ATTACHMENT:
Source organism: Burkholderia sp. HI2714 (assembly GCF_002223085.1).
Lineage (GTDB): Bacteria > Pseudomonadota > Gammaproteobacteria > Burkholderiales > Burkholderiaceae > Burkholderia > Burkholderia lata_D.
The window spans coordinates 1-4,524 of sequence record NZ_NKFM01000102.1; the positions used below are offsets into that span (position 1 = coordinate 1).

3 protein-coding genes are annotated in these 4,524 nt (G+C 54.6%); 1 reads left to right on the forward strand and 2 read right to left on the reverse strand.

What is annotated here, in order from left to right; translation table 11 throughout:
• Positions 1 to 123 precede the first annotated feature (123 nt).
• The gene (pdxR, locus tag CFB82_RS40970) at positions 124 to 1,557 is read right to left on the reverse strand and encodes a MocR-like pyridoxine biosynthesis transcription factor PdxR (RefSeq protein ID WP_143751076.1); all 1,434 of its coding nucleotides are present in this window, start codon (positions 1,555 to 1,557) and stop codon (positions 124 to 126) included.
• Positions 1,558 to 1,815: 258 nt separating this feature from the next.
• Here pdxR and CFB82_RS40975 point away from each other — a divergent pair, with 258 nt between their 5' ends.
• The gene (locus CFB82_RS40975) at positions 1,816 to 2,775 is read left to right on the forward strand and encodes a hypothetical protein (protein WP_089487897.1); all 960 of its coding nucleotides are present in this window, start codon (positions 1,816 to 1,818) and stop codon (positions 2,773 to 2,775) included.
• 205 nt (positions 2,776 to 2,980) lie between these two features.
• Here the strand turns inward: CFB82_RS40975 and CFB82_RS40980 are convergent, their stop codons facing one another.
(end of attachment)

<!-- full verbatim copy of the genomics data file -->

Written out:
Source organism: Burkholderia sp. HI2714 (assembly GCF_002223085.1).
Lineage (GTDB): Bacteria > Pseudomonadota > Gammaproteobacteria > Burkholderiales > Burkholderiaceae > Burkholderia > Burkholderia lata_D.
The window spans coordinates 1-4,524 of sequence record NZ_NKFM01000102.1; the positions used below are offsets into that span (position 1 = coordinate 1).

3 protein-coding genes are annotated in these 4,524 nt (G+C 54.6%); 1 reads left to right on the forward strand and 2 read right to left on the reverse strand.

What is annotated here, in order from left to right; translation table 11 throughout:
• Positions 1 to 123 precede the first annotated feature (123 nt).
• The gene (pdxR, locus tag CFB82_RS40970) at positions 124 to 1,557 is read right to left on the reverse strand and encodes a MocR-like pyridoxine biosynthesis transcription factor PdxR (RefSeq protein ID WP_143751076.1); all 1,434 of its coding nucleotides are present in this window, start codon (positions 1,555 to 1,557) and stop codon (positions 124 to 126) included.
• Positions 1,558 to 1,815: 258 nt separating this feature from the next.
• Here pdxR and CFB82_RS40975 point away from each other — a divergent pair, with 258 nt between their 5' ends.
• The gene (locus CFB82_RS40975) at positions 1,816 to 2,775 is read left to right on the forward strand and encodes a hypothetical protein (protein WP_089487897.1); all 960 of its coding nucleotides are present in this window, start codon (positions 1,816 to 1,818) and stop codon (positions 2,773 to 2,775) included.
• 205 nt (positions 2,776 to 2,980) lie between these two features.
• Here the strand turns inward: CFB82_RS40975 and CFB82_RS40980 are convergent, their stop codons facing one another.